The discussion of increasingly draconian intellectual property laws isn’t exact new at Third Pipe. Manipulation of the political process, bureaucracies and the courts has created a whole new class of oligarchies in our society. It’s one of the foremost reasons why it’s all but impossible for a new competitor to enter mature, research intensive businesses. Governmental grants of exclusive rights to common design elements that have existed for ages like Apple’s newly patented slide to unlock function have perverted intellectual property law to erect overwhelming barriers to any worthy rival interested in competing.
Even crushing barriers can inspire human ingenuity. As lawyers and Oligarchs continued to manipulate law to squelch outsiders. a few freedom loving rebels established the open source movement. When there’s no profit from intellectual property alone and no owner of that property, patent trolling becomes difficult if not impossible. This frees creative people to innovate with impunity with larger communities of contributors that enrich the process. That’s likely why most successful software startups founded in the last decade have managed an open source product rather than a commercial one. That trend is rapidly moving into hardware, with new projects beginning to challenge closed architecture products. Commodity manufacturers are likely to continue to produce more products using open source technology due to reduced R&D costs and faster time to market.
This takes us to the world of pharmaceutical development. Big Pharma is a dominant yet seldom mentioned player in big push to criminalize the free exchange of information and technology via new patent laws. Like the entertainment industry, the drug peddlers have become flat, bloated and stagnant. Industry consolidation forced by laws that unfairly favor the establishment has stifled innovation leaving it without promising new products in the pipeline. Many of the most profitable (and expensive) drugs are going out of patent in the near future freeing them to be produced by rivals and sold for pennies. The likely passage of new laws to extend patents will only bring more stagnation. Fortunately, a few industry rebels are embracing the open source movement:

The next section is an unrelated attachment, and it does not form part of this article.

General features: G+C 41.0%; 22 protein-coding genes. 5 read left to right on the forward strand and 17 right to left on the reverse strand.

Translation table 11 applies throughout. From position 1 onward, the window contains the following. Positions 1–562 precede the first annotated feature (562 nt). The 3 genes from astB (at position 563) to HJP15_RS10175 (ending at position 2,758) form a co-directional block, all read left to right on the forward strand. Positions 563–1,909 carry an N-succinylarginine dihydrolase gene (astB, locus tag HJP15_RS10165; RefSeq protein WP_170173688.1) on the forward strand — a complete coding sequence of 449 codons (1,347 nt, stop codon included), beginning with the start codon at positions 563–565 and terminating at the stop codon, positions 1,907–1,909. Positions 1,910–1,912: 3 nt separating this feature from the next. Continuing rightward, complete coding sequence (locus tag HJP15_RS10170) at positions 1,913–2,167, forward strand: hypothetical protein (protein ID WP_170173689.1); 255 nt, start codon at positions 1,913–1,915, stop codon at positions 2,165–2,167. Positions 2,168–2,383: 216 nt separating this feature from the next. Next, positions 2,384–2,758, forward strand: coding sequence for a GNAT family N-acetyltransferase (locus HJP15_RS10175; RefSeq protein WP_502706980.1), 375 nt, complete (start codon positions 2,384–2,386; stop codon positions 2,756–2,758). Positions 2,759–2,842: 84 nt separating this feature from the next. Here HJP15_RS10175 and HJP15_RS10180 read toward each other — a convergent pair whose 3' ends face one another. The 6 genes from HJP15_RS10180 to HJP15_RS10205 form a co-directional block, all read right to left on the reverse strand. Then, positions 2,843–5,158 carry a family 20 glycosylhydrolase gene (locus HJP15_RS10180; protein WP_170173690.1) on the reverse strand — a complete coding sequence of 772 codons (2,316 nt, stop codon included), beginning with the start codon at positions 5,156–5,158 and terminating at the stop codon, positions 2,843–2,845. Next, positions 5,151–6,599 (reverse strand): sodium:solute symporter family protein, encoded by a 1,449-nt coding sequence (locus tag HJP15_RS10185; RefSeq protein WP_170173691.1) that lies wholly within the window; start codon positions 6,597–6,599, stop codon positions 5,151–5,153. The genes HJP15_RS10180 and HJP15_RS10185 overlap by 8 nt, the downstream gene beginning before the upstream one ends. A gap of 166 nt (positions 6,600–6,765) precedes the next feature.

When Tomasz Sablinski was working in pharmaceutical R&D, he was often frustrated by the demand for secrecy in the clinical trials process—a misdirected effort, he says, to keep competitors in the dark about what drug companies were up to. “The price you pay when you hide what you’re doing is you only get feedback from a precious few people,” he says. “There is very little new blood in the ideation process.”
Then Sablinski read an article about the open-source operating system Linux and he had an epiphany. “If said, ‘If computer coders can do open source, so can drug developers,’” he recalls. “You have to add patients to the mix, because they’re really the reason you’re doing drug development.” (more at Xconomy)
This is worth watching…. and supporting. If the likely roadblocks that Big Pharma’s cronies at the FDA can be overcome. we could see real breakthroughs in the drug business. Not just from the application of fresh new ideas. Open Source means many sources for the final product with good, healthy competition. That could bring a real breakthrough in healthcare by doing an end run around the political and industry establishment that has kept prices high and innovation low.